Quote: Originally posted by KoiosPhoebus  
I should also add that there are non-copper options like zinc or nickel which also possess antimicrobial activity (though you may have to use different concentrations). A good example is copper + zinc being more effective than either in isolation (https://doi.org/10.1186%2Fs40104-017-0156-6).



Interesting. I'll keep that in mind. Until I can dissolve either in a non polar solvent I can't do much though.
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Junk_Enginerd
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[*] posted on 17-8-2023 at 05:43


Quote: Originally posted by Fery  
Maybe precipitating Cu soaps like CuSO4 (aq) + Na palmitate/stearate (aq) ?


Now I tried it, it worked great! Took a bar of "artisanal" soap, figured it would be more likely to be simple sodium soap. I grated it into shavings and set it to boil in a pot. Once dissolved, I added a copper sulfate solution. It turned cloudy immediately and I thought that was the precipitate I was after. Whatever it was, it wasn't that, because it ran clean through a coffee filter like it wasn't even there.

After I boiled the mixture a bit longer I noticed the foam that was forming was carrying a deep blue oily substance that inevitably ended up stuck on the sides of the pot. So I kept boiling it, and more kept forming. Once it seemed like it was done I could scrape a deep blue green, extremely goopy goop off the walls of the pot. It behaves a lot like candle wax and seems to melt at a similar temperature, though it's stickier.

Most importantly, it effortlessly dissolved in both xylene and mineral spirits, while not dissolving in water. Fascinating. Mission accomplished! :)
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[*] posted on 17-8-2023 at 10:57
pressure treatment of wood or other porous materials


Often wood is 'pressure treated' by submerging the wood in the liquid or solution and drawing a vacuum or low pressure on the container. Bubbles coming from the wood indicate air spaces being evacuated. On release of the vacuum, liquid is pushed into the evacuated spaces. It does not always require a large vessel as a plastic bag can be used to encase the wood or object while under vacuum and the liquid solution being admitted after the vacuum. You can repeat by draining the bag and repeating the vacuum and looking for bubbles coming out. When it is completely saturated the bubbles will cease.
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[*] posted on 18-8-2023 at 08:43


Junk_Enginerd great! I expected similar as preparing Al palmitate/stearate used into napalm. I did the Al soap decades ago and also used my own soap prepared from animal fats and NaOH. So thanks to boiling the precipitate of Cu soap changed into oil, that's good discovery! Because filtrating these fine precipitates is impossible and drying even worse... good that you found a way how to separate it! This is the cheapest compound and from most available reagents for every home chemist. CuSO4 and natural sodium soap.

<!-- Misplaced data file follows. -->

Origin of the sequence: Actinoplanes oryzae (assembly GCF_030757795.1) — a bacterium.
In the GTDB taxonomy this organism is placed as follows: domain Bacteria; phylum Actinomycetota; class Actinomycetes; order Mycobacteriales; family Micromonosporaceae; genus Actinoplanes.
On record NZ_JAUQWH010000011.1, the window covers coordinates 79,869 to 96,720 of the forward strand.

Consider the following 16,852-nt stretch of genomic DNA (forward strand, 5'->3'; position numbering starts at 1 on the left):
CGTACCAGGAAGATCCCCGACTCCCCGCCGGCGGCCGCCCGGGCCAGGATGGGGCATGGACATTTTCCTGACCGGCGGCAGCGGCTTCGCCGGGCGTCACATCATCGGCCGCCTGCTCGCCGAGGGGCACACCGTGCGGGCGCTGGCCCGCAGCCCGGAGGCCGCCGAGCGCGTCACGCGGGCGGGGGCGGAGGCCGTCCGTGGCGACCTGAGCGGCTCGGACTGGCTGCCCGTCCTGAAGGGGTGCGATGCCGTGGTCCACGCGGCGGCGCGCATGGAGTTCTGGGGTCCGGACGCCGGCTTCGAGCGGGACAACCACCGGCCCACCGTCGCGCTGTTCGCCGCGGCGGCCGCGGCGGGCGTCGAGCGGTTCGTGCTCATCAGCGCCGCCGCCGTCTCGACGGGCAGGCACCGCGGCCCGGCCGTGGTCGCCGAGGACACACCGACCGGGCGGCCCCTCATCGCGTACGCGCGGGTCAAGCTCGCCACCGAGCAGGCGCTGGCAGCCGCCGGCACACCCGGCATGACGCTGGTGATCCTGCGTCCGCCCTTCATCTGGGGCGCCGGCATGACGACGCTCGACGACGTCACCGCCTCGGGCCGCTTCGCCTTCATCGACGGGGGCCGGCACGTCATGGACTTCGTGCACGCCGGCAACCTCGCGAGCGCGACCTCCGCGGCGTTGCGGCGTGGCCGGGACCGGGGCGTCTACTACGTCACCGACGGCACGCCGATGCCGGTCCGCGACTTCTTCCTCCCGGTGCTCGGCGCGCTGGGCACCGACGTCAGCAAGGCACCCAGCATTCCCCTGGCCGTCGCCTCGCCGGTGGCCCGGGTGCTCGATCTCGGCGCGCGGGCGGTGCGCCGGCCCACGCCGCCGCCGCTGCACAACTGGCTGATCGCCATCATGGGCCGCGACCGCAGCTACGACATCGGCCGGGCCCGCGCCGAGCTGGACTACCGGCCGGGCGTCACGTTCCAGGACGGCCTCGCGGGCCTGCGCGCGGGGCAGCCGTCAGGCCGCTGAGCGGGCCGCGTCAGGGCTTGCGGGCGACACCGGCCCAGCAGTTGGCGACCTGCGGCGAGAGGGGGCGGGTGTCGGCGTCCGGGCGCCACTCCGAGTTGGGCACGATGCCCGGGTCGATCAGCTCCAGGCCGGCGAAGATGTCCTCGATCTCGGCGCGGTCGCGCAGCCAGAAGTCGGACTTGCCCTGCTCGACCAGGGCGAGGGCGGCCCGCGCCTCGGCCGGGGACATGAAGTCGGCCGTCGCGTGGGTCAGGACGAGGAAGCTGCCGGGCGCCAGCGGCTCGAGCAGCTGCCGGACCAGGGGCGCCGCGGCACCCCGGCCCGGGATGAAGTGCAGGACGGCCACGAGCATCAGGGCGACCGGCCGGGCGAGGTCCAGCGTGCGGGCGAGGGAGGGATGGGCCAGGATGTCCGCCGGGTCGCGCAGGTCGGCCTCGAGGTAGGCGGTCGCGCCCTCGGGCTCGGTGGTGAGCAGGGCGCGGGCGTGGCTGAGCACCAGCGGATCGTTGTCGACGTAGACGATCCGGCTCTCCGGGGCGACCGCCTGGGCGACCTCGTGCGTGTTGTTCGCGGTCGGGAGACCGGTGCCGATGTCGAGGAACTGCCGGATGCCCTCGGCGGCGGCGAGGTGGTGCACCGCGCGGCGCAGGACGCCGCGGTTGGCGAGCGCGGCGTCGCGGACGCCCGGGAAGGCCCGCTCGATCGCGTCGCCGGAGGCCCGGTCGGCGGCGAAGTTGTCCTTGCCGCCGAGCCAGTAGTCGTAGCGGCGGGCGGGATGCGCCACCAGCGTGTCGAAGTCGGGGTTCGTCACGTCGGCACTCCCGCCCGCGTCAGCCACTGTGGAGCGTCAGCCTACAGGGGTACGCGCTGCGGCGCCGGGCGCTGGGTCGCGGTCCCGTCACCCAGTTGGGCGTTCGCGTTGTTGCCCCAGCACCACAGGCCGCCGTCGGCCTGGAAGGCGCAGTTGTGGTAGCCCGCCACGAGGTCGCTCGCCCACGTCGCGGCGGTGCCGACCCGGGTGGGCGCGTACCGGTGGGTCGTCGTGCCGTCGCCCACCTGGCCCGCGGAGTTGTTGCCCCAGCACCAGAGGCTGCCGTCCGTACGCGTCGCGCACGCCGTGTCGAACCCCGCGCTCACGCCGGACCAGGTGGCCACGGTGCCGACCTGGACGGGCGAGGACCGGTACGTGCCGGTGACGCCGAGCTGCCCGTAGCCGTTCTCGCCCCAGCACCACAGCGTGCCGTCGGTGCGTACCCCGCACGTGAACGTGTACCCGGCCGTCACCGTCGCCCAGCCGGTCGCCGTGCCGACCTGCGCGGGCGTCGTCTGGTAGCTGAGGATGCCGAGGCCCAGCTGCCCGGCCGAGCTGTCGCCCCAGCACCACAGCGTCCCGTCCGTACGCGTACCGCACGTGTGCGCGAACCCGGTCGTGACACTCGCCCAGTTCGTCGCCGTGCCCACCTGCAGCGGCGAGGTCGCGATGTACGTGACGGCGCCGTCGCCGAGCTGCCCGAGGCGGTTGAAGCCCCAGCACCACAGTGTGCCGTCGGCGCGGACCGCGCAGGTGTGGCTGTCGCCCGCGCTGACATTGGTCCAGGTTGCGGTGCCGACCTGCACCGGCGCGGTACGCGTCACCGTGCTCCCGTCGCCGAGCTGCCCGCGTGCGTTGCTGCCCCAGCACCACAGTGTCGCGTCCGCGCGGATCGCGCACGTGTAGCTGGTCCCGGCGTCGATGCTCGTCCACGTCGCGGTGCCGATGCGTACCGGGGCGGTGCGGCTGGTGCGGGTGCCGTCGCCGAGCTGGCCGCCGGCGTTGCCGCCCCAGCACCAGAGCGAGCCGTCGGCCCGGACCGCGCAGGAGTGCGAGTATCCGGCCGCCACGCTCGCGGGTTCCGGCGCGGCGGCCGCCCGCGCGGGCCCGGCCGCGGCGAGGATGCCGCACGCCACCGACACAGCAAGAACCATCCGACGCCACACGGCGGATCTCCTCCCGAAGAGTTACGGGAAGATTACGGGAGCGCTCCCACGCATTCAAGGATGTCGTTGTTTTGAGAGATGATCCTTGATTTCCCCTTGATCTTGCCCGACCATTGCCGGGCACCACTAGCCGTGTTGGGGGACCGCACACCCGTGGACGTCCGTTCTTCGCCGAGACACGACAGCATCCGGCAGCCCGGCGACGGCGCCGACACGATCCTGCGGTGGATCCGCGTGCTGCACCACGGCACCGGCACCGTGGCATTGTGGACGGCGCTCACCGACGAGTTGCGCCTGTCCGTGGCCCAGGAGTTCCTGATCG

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[*] posted on 18-8-2023 at 21:37


The soap and copper sulfate idea sounds like an easy and cheap win here. While reading I was reminded of something my father said years back. They would buff copper handrails on the coast to a high shine, then paint them with diesel fuel... For when you wanted it bright copper color without patina, in a salt water mist area.

Looking into this, you can find mention of copper mercaptan gels where distilled hydrocarbons and brass or copper alloys are in contact with atmospheric oxygen. They clog needle valves, filters, orifices and the like on machinery.

Could be a different direction to look for sealing in copper metal on a wood surface. Say dust or shavings rubbed into the wood. Now it's not going to penetrate in like a dissolved copper bearing substance, but the look or finish if you will, might be appealing for a rustic bridge. I think the gelled stuff in diesel fuel was colored goop, the handrail was more like an oil paint accelerator for polymerization of the fuel to a varnish like covering so only yellowed a bit.

Left me wondering what would happen with DMSO(dimethylsulfoxide), MSM(methylsulfonylmethane) might do? No idea if it would tell up or just stubbornly coexist, as DMSO is pretty stable being used as a high temp solvent at times. Nor whether or not it would then dissolve in a solvent after production.

I've always wanted to find some fun way to use para dichlorobenzene. From my limited reading there, it's stable and you almost have to lopside the stabilizing halogens with Br or I to get it doing much. Again I'm not much more than an arm chair commentator at this point, so ... Use your own best judgment and research. I just get to randomly research odd things here on SM for a few moments from time to time. The wells not too deep over this way lol.

Good luck, thanks for some fun reading